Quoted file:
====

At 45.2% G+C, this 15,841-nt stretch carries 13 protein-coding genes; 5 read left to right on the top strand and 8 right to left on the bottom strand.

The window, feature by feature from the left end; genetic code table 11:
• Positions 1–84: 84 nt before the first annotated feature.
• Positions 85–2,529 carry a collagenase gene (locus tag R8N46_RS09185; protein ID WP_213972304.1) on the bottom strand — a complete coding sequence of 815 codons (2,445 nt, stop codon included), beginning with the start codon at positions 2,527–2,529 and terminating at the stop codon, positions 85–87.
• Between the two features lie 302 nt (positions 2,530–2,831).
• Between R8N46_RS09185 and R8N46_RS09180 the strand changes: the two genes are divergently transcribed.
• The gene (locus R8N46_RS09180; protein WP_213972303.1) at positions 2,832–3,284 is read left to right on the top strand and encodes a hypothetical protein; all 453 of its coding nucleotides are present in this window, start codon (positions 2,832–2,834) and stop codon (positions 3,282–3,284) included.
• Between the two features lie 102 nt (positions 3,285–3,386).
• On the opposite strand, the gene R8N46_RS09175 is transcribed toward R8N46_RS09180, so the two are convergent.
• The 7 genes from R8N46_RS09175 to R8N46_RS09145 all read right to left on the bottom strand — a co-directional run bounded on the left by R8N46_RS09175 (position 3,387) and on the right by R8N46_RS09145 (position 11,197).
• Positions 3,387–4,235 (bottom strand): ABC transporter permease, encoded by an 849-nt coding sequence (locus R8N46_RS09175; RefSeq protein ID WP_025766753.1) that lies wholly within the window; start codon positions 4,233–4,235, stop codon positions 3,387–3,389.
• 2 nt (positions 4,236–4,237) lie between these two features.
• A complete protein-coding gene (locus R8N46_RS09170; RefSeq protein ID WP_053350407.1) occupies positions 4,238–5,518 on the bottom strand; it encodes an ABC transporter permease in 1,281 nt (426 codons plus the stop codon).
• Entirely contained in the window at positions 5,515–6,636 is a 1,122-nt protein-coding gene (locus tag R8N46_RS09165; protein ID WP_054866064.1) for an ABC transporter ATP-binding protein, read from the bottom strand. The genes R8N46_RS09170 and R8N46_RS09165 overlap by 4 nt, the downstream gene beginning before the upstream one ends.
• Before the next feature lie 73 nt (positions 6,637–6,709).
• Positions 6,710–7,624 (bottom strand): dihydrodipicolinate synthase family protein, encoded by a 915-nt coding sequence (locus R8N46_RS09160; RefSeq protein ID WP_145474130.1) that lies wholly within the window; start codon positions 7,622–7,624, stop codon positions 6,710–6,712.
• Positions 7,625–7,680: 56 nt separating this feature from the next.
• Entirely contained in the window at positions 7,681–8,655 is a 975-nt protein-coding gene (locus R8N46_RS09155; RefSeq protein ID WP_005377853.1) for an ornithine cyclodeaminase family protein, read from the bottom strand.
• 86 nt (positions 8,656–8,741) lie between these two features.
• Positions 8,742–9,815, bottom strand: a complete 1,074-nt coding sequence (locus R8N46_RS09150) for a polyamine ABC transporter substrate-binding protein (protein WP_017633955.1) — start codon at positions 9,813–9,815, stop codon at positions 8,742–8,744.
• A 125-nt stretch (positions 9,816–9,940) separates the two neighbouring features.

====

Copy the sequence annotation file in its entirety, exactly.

At 45.2% G+C, this 15,841-nt stretch carries 13 protein-coding genes; 5 read left to right on the top strand and 8 right to left on the bottom strand.

The window, feature by feature from the left end; genetic code table 11:
• Positions 1–84: 84 nt before the first annotated feature.
• Positions 85–2,529 carry a collagenase gene (locus tag R8N46_RS09185; protein ID WP_213972304.1) on the bottom strand — a complete coding sequence of 815 codons (2,445 nt, stop codon included), beginning with the start codon at positions 2,527–2,529 and terminating at the stop codon, positions 85–87.
• Between the two features lie 302 nt (positions 2,530–2,831).
• Between R8N46_RS09185 and R8N46_RS09180 the strand changes: the two genes are divergently transcribed.
• The gene (locus R8N46_RS09180; protein WP_213972303.1) at positions 2,832–3,284 is read left to right on the top strand and encodes a hypothetical protein; all 453 of its coding nucleotides are present in this window, start codon (positions 2,832–2,834) and stop codon (positions 3,282–3,284) included.
• Between the two features lie 102 nt (positions 3,285–3,386).
• On the opposite strand, the gene R8N46_RS09175 is transcribed toward R8N46_RS09180, so the two are convergent.
• The 7 genes from R8N46_RS09175 to R8N46_RS09145 all read right to left on the bottom strand — a co-directional run bounded on the left by R8N46_RS09175 (position 3,387) and on the right by R8N46_RS09145 (position 11,197).
• Positions 3,387–4,235 (bottom strand): ABC transporter permease, encoded by an 849-nt coding sequence (locus R8N46_RS09175; RefSeq protein ID WP_025766753.1) that lies wholly within the window; start codon positions 4,233–4,235, stop codon positions 3,387–3,389.
• 2 nt (positions 4,236–4,237) lie between these two features.
• A complete protein-coding gene (locus R8N46_RS09170; RefSeq protein ID WP_053350407.1) occupies positions 4,238–5,518 on the bottom strand; it encodes an ABC transporter permease in 1,281 nt (426 codons plus the stop codon).
• Entirely contained in the window at positions 5,515–6,636 is a 1,122-nt protein-coding gene (locus tag R8N46_RS09165; protein ID WP_054866064.1) for an ABC transporter ATP-binding protein, read from the bottom strand. The genes R8N46_RS09170 and R8N46_RS09165 overlap by 4 nt, the downstream gene beginning before the upstream one ends.
• Before the next feature lie 73 nt (positions 6,637–6,709).
• Positions 6,710–7,624 (bottom strand): dihydrodipicolinate synthase family protein, encoded by a 915-nt coding sequence (locus R8N46_RS09160; RefSeq protein ID WP_145474130.1) that lies wholly within the window; start codon positions 7,622–7,624, stop codon positions 6,710–6,712.
• Positions 7,625–7,680: 56 nt separating this feature from the next.
• Entirely contained in the window at positions 7,681–8,655 is a 975-nt protein-coding gene (locus R8N46_RS09155; RefSeq protein ID WP_005377853.1) for an ornithine cyclodeaminase family protein, read from the bottom strand.
• 86 nt (positions 8,656–8,741) lie between these two features.
• Positions 8,742–9,815, bottom strand: a complete 1,074-nt coding sequence (locus R8N46_RS09150) for a polyamine ABC transporter substrate-binding protein (protein WP_017633955.1) — start codon at positions 9,813–9,815, stop codon at positions 8,742–8,744.
• A 125-nt stretch (positions 9,816–9,940) separates the two neighbouring features.